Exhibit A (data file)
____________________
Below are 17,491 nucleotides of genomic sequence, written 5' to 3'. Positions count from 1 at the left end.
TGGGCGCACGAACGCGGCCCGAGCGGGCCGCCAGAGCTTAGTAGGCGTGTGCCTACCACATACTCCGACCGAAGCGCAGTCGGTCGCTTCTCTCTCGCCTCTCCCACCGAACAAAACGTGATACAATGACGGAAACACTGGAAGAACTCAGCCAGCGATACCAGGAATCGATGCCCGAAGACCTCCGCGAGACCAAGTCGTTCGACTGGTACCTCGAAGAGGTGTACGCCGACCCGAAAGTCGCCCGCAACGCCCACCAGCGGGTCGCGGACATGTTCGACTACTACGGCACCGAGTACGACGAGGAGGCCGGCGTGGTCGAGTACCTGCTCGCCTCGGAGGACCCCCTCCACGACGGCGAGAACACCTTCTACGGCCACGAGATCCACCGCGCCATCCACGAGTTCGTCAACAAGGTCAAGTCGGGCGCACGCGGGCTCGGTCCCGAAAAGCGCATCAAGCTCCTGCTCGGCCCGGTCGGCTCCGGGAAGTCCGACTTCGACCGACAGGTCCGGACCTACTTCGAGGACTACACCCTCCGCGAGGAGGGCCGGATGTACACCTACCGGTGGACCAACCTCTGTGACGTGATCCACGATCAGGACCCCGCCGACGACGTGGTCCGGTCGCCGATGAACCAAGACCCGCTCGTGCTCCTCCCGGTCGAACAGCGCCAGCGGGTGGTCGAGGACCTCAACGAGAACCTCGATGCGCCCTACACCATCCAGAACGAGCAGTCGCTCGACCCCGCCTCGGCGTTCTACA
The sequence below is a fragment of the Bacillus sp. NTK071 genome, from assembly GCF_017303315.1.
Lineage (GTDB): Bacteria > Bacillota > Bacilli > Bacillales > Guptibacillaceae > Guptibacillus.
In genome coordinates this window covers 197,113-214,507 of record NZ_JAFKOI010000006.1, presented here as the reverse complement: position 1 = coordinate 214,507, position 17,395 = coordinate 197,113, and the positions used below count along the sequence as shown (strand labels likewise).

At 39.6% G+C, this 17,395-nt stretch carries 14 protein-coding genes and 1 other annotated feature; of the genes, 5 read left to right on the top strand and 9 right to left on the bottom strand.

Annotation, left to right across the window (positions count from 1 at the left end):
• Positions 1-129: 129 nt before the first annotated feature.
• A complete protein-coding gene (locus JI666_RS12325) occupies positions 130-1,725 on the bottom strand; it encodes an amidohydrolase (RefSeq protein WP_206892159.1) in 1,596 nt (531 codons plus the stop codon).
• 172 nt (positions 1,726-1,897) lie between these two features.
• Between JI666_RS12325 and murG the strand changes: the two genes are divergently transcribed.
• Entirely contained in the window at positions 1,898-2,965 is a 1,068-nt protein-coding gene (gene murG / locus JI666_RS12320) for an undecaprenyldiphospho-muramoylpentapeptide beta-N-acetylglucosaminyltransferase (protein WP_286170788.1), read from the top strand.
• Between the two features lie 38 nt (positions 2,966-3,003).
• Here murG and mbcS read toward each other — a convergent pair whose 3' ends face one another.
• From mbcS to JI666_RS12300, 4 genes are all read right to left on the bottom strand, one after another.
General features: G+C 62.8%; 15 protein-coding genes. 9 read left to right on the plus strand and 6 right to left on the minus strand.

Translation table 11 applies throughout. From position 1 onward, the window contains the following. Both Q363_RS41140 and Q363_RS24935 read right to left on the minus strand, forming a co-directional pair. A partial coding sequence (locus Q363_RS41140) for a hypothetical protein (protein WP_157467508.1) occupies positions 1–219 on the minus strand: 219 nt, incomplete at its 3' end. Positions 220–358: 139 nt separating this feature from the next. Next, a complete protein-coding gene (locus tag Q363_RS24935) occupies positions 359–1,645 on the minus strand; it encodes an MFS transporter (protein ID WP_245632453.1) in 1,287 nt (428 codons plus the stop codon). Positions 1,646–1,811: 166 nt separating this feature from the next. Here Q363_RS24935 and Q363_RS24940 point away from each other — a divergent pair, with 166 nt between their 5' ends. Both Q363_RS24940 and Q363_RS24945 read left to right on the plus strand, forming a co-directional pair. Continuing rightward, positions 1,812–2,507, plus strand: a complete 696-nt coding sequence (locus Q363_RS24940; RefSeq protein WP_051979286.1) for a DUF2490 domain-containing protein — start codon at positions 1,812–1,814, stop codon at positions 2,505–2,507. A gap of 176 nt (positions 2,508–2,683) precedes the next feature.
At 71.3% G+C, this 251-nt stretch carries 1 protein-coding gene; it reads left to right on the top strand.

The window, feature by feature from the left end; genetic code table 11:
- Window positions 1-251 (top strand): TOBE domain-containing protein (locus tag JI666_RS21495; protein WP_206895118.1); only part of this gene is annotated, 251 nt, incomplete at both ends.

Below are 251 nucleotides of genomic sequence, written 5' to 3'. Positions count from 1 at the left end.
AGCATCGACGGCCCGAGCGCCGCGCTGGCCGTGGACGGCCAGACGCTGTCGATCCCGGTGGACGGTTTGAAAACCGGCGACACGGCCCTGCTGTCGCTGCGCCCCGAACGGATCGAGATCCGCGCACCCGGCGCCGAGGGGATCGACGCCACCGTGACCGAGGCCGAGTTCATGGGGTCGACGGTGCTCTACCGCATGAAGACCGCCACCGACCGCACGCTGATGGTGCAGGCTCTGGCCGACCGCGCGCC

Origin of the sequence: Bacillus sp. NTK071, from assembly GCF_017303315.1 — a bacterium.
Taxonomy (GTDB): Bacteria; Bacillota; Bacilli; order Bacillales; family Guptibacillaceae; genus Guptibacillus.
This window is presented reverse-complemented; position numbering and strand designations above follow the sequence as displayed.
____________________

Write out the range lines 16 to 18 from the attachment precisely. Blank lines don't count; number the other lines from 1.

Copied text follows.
General features: G+C 62.8%; 15 protein-coding genes. 9 read left to right on the plus strand and 6 right to left on the minus strand.

Translation table 11 applies throughout. From position 1 onward, the window contains the following. Both Q363_RS41140 and Q363_RS24935 read right to left on the minus strand, forming a co-directional pair. A partial coding sequence (locus Q363_RS41140) for a hypothetical protein (protein WP_157467508.1) occupies positions 1–219 on the minus strand: 219 nt, incomplete at its 3' end. Positions 220–358: 139 nt separating this feature from the next. Next, a complete protein-coding gene (locus tag Q363_RS24935) occupies positions 359–1,645 on the minus strand; it encodes an MFS transporter (protein ID WP_245632453.1) in 1,287 nt (428 codons plus the stop codon). Positions 1,646–1,811: 166 nt separating this feature from the next. Here Q363_RS24935 and Q363_RS24940 point away from each other — a divergent pair, with 166 nt between their 5' ends. Both Q363_RS24940 and Q363_RS24945 read left to right on the plus strand, forming a co-directional pair. Continuing rightward, positions 1,812–2,507, plus strand: a complete 696-nt coding sequence (locus Q363_RS24940; RefSeq protein WP_051979286.1) for a DUF2490 domain-containing protein — start codon at positions 1,812–1,814, stop codon at positions 2,505–2,507. A gap of 176 nt (positions 2,508–2,683) precedes the next feature.
At 71.3% G+C, this 251-nt stretch carries 1 protein-coding gene; it reads left to right on the top strand.